The US and China have jointly announced their vision for the Paris climate talks and the steps they will take at home. But what took the headlines was China's announcement to introduce a national emissions trading scheme in 2017.
The announcement is no surprise. The Chinese government has been foreshadowing a national emissions trading scheme for years. But its inclusion in this high profile announcement means we can expect that it will in indeed be done. The announcement also makes clear that the scheme will cover electricity generation and heavy industries including iron and steel, chemicals, building materials, paper-making, and nonferrous metals. These are the main sources of emissions and the most cost-effective options to cut emissions using pricing instruments.
But don't expect emissions trading to become the mainstay of China's climate policy overnight. It will take time to become fully effective, and it may not be the biggest factor in China's climate change policy toolbox for some years. One reason is that other policies — such as mandated closures of highly polluting plants, regulations for minimum energy efficiency, and state-directed investment in renewable power — have strong effects. Another reason is that large parts of heavy industry and the electricity sector are still run by state regulation or as state-owned enterprises.
China's embrace of market-based approaches to cut emissions is significant because it is being done in an economy where command-and-control approaches are still highly prevalent, and where market prices are only beginning to play the key role in the energy sector. China has a challenge on its hands making emissions trading work well in that context, but the introduction of emissions trading provides an opportunity to push ahead with faster market reform in China's heavy and energy industries.
If successful, emissions trading can grow into playing a major role in facilitating China's objectives for a cleaner energy and industrial system over coming decades, and for achieving its longer term emissions reductions targets.
A recent expert survey in China by the China Carbon Forum found that a third of respondents expected major business investment decisions to be influenced by a carbon price in 2016, and over 80% expected an influence from emissions trading on investment in 2020.
However, it is clear that there will need to be energy sector reform, especially towards more market-based settings in the electricity sector, to make a carbon price work properly. This has been extensively researched.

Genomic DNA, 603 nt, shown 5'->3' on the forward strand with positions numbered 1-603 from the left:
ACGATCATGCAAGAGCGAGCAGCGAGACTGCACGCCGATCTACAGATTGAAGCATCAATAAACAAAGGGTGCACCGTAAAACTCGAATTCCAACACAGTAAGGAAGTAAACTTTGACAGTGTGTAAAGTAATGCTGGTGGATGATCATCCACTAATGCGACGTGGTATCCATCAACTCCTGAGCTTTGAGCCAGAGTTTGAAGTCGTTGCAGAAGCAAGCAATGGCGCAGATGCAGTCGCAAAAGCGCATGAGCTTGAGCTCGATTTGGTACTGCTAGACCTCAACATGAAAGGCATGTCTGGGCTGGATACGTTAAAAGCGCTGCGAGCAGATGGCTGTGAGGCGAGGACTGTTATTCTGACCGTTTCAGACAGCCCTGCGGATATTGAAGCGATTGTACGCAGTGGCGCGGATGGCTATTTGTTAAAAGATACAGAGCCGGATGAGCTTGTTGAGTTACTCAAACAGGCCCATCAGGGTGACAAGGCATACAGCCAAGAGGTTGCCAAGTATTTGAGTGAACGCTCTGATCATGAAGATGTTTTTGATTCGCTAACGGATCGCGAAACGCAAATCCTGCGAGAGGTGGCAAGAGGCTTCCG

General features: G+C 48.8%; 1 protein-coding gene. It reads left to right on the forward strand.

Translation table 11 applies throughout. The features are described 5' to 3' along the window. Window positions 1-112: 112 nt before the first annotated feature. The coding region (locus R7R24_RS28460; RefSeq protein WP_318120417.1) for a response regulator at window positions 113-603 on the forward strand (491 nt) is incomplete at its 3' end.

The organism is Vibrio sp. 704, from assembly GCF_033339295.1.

Seven pilot trading schemes have been in operation. Their effect on emissions has been very limited, but that was not really their objective. They have shown that cap-and-trade can be made to work in China. That would have given the central government confidence in moving towards a national scheme. It is also expected that China's provinces will play an important role in the administration of the national trading scheme.
As part of the recent announcement, China also reiterated its target to reduce the emissions intensity of its economy by 60 -65% from 2005 to 2030, announced forestry measures and said there will be low-carbon measures for buildings and transport. It also announced a move to 'green power dispatch', giving priority on the grid to renewable power generation and high-efficiency fossil fuel power plants, which will help make emissions trading effective.
The launch of China national emissions trading scheme will have a major signaling effect globally. The world's largest economy is putting in place a price on carbon emissions, and this will be noted the world over. If China's experience is a positive one, its model will be emulated in many other countries, especially by emerging economies.
The US-China joint announcement, following last year's joint announcement in Beijing, also sends a strong message to other nations: the presidents of the two largest economies are united in their push for meaningful climate policy. It gives support to any nation that wants to see strong global climate action, and helps the argument of domestic constituencies in favour of action. A number of industrialising and developing countries may consider following China's example. In fact, many middle- and low-income countries have already made significant climate action pledges, or Intended Nationally Determined Contributions.
There is also a fascinating aspect to this for the US-China relationship. It is ironic that presidents Obama and Xi are united on the issue of emissions trading even though Obama is unable to implement such a scheme nationally in the US, where cap-and-trade was invented. The Chinese leadership may find some quiet satisfaction in this.
Photo by Flickr user Kaj17.